While thousands of Canadians and hockey fans around the world have honored the Broncos in their own way, Smith's tribute was unique.
This is the first I've been able to get anything out of myself about what happened. My heart goes to every single person involved in this awful accident. I love you all. Just recorded this everyone in the house is sleeping so I tried to be quiet but I had to sit and write this and get it out of my heart. Love Smitty. #humboldtyourlovedPosted by Smitty Kingston on Monday, April 9, 2018
The musician, who goes by Smitty Kingston online, wrote a song honoring the 16 people who lost their lives in the crash.
"I kind of just tagged it as 'Humboldt strong, and leave a stick out by the door,'" Smith explained.
"I just had to write it and get it out of my head."
The song obviously meant a lot to hockey fans, because it has racked up over a million views in less than a week.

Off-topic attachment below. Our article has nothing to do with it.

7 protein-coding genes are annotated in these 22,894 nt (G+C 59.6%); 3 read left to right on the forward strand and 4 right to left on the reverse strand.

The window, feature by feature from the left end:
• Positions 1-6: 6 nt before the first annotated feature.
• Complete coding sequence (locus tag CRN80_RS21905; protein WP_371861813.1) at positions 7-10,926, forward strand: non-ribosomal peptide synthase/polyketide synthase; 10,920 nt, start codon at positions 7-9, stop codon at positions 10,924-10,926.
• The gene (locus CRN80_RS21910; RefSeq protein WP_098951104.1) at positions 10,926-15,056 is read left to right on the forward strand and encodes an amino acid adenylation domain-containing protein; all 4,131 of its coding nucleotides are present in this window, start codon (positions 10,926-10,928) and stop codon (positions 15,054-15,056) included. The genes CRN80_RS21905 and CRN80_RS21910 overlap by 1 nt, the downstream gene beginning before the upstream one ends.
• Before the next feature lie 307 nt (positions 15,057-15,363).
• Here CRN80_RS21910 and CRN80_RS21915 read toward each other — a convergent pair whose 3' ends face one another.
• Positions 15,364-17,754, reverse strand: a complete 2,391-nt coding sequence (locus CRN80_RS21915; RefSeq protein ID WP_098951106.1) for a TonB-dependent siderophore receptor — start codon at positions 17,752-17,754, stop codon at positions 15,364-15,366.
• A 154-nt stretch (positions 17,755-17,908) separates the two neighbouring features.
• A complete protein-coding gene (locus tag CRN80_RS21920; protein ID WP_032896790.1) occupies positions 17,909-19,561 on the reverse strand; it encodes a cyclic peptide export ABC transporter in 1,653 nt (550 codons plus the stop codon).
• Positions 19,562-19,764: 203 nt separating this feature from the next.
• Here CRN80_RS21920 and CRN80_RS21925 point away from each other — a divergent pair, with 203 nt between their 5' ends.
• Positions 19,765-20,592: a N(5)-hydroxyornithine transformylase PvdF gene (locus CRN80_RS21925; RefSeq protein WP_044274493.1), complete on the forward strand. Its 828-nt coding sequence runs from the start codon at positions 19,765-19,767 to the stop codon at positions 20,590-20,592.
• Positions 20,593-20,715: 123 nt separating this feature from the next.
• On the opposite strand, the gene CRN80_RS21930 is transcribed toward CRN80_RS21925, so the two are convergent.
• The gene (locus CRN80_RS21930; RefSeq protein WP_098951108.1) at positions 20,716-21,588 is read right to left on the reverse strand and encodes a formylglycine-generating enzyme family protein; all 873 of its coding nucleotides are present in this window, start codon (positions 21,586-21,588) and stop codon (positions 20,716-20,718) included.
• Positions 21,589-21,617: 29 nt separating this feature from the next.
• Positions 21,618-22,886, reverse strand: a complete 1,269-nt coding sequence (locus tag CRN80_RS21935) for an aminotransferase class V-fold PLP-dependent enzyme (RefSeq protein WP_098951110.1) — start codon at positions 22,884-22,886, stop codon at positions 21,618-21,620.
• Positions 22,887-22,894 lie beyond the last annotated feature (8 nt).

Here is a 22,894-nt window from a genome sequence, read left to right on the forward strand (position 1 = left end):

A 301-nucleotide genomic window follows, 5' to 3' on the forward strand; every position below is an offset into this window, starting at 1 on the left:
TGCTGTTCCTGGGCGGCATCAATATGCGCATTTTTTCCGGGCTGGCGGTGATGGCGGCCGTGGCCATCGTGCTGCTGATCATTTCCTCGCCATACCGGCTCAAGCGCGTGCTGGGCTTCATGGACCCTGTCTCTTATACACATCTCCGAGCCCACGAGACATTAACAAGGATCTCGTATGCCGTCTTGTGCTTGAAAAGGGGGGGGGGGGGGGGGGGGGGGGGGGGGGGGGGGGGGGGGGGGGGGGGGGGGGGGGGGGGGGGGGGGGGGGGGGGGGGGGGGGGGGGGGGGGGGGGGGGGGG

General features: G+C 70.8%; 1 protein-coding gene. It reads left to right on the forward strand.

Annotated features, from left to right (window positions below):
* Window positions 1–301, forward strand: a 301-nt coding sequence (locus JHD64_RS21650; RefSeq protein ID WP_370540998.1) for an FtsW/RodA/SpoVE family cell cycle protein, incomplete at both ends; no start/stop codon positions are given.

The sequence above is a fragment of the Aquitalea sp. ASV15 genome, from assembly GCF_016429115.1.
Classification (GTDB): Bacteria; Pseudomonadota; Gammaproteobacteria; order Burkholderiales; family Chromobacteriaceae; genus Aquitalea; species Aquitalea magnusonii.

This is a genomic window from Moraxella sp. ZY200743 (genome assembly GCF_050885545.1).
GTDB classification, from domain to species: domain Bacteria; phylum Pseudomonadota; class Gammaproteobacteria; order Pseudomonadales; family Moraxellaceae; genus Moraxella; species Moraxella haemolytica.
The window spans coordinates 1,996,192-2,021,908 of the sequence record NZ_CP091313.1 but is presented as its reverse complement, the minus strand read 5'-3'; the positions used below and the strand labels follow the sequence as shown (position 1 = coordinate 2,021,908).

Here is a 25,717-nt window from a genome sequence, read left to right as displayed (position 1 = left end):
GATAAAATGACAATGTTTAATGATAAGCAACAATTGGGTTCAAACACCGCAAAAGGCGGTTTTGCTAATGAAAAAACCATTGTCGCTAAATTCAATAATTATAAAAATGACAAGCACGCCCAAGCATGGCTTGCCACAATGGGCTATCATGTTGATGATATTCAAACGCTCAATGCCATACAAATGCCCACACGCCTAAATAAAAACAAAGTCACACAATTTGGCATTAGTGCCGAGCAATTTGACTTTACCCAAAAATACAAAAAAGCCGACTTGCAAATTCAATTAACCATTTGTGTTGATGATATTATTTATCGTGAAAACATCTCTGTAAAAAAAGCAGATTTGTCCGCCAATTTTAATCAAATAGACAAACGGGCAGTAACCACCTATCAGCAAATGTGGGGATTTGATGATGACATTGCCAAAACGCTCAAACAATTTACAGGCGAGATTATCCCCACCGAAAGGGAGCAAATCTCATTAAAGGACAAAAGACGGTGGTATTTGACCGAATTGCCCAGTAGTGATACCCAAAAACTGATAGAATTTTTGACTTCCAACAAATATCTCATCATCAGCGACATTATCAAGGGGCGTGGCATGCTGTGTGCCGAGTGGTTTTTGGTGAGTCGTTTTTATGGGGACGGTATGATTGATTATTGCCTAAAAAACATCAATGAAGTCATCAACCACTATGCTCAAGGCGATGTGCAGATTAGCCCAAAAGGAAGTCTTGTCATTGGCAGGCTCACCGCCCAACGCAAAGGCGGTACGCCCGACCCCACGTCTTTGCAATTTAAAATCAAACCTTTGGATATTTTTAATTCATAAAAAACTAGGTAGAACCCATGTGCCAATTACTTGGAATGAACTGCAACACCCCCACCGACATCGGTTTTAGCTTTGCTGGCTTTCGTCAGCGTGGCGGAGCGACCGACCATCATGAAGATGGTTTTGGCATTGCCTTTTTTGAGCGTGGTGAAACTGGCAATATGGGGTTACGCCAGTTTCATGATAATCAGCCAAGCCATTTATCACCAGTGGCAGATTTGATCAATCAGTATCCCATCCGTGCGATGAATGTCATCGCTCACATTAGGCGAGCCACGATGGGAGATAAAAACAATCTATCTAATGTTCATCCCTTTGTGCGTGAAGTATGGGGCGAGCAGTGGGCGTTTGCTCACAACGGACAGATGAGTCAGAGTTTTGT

Smith was surprised by his viral fame, but says he just wanted to honor the young players who died, and help their families find piece.
"[I've] travelled on the bus with my teammates and friends and done all of the same things and yes, it just kind of hits home real big."
Love and Hockey
Another popular tribute to the Broncos is a drawing by author Kerry MacGregor, which connects two tragic Canadian news stories from the past week.
In her drawing, the late hockey players are seen in their hockey gear, welcoming Jonathan Pitre to heaven.
Pitre received worldwide attention for his painful condition, epidermolysis bullosa, which made his skin extremely fragile and brittle.
Known as "the butterfly boy" because his skin was like a butterfly's wings, Pitre was a fan of the Ottawa Senators NHL team.
Like Smith, MacGregor said she needed to draw the heartwarming image as a way of dealing with her grief over the accident.
"I decided I had to get the idea out of my brain and put it on paper, and then maybe I'd be able to go back to my regular job," she explained.
The families of the accident victims and crash survivors are raising money, including to support medical and funeral expenses.
So far more than $8 million has been raised in less than a week.